In the late '00s, Rise Records well, rose to prominence -- pun intended -- much like Ferret and Trustkill did in the early part of the decade. Rise is the hot boutique label in the metalcore scene, and it was started by founder/president Craig Ericson as a senior in high school.

"I released a seven-inch record of my friend's band Up to Here," Ericson told Noisecreep, recalling his company's humble beginnings. "I was really into the Gilman Street scene from 1989-1992. I would drive three hours to go to shows every weekend. I was lucky enough to witness Jawbreaker, Green Day, Econochrist, Monsula, Fuel and Samiam at their best during that era. I even saw Rancid's first show ever at Gilman, though they called the band Generator back then."

Ericson went off to college, attending Chico State in Northern California and admittedly "kind of dropped out of the scene. Then I graduated and got a boring cartography job. The boredom led me to release more albums."

Good thing for fans of bands like the Devil Wears Prada that Ericson got bored -- and eventually go to where he is now. He continued, "In 2000, I released Rise's first actual CD, which was One Last Thing, a local Portland, Ore. band. Prior to that, I released only vinyl. It wasn't until 2006 when things really picked up for Rise. Signing the Devil Wears Prada changed everything." Ericson quit his day job a year later and has been running his successful, genre-defining label full-time ever since. "Rise now has two additional employees and a pretty cool loft office in downtown Portland," he said.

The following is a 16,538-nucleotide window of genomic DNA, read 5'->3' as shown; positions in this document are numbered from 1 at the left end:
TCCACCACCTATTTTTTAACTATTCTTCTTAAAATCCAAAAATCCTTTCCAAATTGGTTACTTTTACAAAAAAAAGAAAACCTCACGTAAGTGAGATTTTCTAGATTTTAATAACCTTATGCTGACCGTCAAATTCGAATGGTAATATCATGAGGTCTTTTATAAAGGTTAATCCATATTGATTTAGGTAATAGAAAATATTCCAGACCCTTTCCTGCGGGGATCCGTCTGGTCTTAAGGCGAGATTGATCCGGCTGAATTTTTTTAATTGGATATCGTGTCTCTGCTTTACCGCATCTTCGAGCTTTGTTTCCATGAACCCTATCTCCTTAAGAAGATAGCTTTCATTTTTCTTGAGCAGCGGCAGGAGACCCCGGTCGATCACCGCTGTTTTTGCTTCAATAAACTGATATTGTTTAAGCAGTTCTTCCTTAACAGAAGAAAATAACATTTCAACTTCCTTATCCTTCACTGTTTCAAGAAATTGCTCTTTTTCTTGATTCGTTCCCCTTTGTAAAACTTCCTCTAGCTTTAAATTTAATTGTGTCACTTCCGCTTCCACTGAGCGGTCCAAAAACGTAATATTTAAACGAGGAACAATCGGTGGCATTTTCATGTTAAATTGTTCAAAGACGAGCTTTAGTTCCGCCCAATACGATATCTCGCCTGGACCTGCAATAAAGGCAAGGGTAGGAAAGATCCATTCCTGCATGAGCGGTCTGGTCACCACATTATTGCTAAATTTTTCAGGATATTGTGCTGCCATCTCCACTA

2010 is shaping up to be a banner year for the label, with five bands confirmed for this summer's Warped Tour, which Ericson said, "rules." Records from Bleeding Through, the Bled, Attack Attack!, Of Mice and Men, From First to Last, Sleeping With Sirens, This Is Hell, Piebald, pmtoday, In Fear and Faith, Emarosa and Miss May I are on the horizon. While other labels are struggling to say solvent, Rise is bucking the trend of downturn and booming! "We have more than 20 albums coming out this year. It's going to be a lot of work, but we can handle it," Ericson said.

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